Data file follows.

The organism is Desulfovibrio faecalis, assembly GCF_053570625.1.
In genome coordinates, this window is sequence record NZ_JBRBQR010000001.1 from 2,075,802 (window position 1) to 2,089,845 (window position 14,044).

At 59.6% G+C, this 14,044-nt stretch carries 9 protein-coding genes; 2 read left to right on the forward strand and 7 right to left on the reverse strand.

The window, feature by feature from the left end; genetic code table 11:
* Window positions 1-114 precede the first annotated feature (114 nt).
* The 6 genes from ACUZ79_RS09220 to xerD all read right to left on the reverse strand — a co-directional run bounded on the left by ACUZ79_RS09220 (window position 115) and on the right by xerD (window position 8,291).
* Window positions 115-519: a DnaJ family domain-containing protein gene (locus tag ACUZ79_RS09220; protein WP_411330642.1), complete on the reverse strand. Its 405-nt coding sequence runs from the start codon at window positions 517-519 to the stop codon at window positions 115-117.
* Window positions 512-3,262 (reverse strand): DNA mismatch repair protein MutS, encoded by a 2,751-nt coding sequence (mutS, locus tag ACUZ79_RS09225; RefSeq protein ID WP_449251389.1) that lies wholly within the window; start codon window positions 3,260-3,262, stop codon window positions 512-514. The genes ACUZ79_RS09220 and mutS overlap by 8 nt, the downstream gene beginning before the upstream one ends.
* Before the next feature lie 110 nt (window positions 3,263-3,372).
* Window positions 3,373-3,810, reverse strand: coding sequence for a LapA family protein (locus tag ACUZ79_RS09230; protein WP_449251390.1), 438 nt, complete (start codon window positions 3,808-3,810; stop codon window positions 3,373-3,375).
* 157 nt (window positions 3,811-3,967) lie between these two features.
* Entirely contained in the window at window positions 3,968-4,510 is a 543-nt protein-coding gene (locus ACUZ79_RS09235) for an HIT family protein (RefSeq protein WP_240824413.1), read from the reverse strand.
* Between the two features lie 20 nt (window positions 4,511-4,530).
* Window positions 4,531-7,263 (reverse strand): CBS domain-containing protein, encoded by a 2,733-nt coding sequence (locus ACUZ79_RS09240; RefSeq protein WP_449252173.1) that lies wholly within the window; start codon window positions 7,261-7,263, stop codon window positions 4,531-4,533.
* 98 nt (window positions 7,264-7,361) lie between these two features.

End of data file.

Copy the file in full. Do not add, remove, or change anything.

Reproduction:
The organism is Desulfovibrio faecalis, assembly GCF_053570625.1.
In genome coordinates, this window is sequence record NZ_JBRBQR010000001.1 from 2,075,802 (window position 1) to 2,089,845 (window position 14,044).

At 59.6% G+C, this 14,044-nt stretch carries 9 protein-coding genes; 2 read left to right on the forward strand and 7 right to left on the reverse strand.

The window, feature by feature from the left end; genetic code table 11:
* Window positions 1-114 precede the first annotated feature (114 nt).
* The 6 genes from ACUZ79_RS09220 to xerD all read right to left on the reverse strand — a co-directional run bounded on the left by ACUZ79_RS09220 (window position 115) and on the right by xerD (window position 8,291).
* Window positions 115-519: a DnaJ family domain-containing protein gene (locus tag ACUZ79_RS09220; protein WP_411330642.1), complete on the reverse strand. Its 405-nt coding sequence runs from the start codon at window positions 517-519 to the stop codon at window positions 115-117.
* Window positions 512-3,262 (reverse strand): DNA mismatch repair protein MutS, encoded by a 2,751-nt coding sequence (mutS, locus tag ACUZ79_RS09225; RefSeq protein ID WP_449251389.1) that lies wholly within the window; start codon window positions 3,260-3,262, stop codon window positions 512-514. The genes ACUZ79_RS09220 and mutS overlap by 8 nt, the downstream gene beginning before the upstream one ends.
* Before the next feature lie 110 nt (window positions 3,263-3,372).
* Window positions 3,373-3,810, reverse strand: coding sequence for a LapA family protein (locus tag ACUZ79_RS09230; protein WP_449251390.1), 438 nt, complete (start codon window positions 3,808-3,810; stop codon window positions 3,373-3,375).
* 157 nt (window positions 3,811-3,967) lie between these two features.
* Entirely contained in the window at window positions 3,968-4,510 is a 543-nt protein-coding gene (locus ACUZ79_RS09235) for an HIT family protein (RefSeq protein WP_240824413.1), read from the reverse strand.
* Between the two features lie 20 nt (window positions 4,511-4,530).
* Window positions 4,531-7,263 (reverse strand): CBS domain-containing protein, encoded by a 2,733-nt coding sequence (locus ACUZ79_RS09240; RefSeq protein WP_449252173.1) that lies wholly within the window; start codon window positions 7,261-7,263, stop codon window positions 4,531-4,533.
* 98 nt (window positions 7,264-7,361) lie between these two features.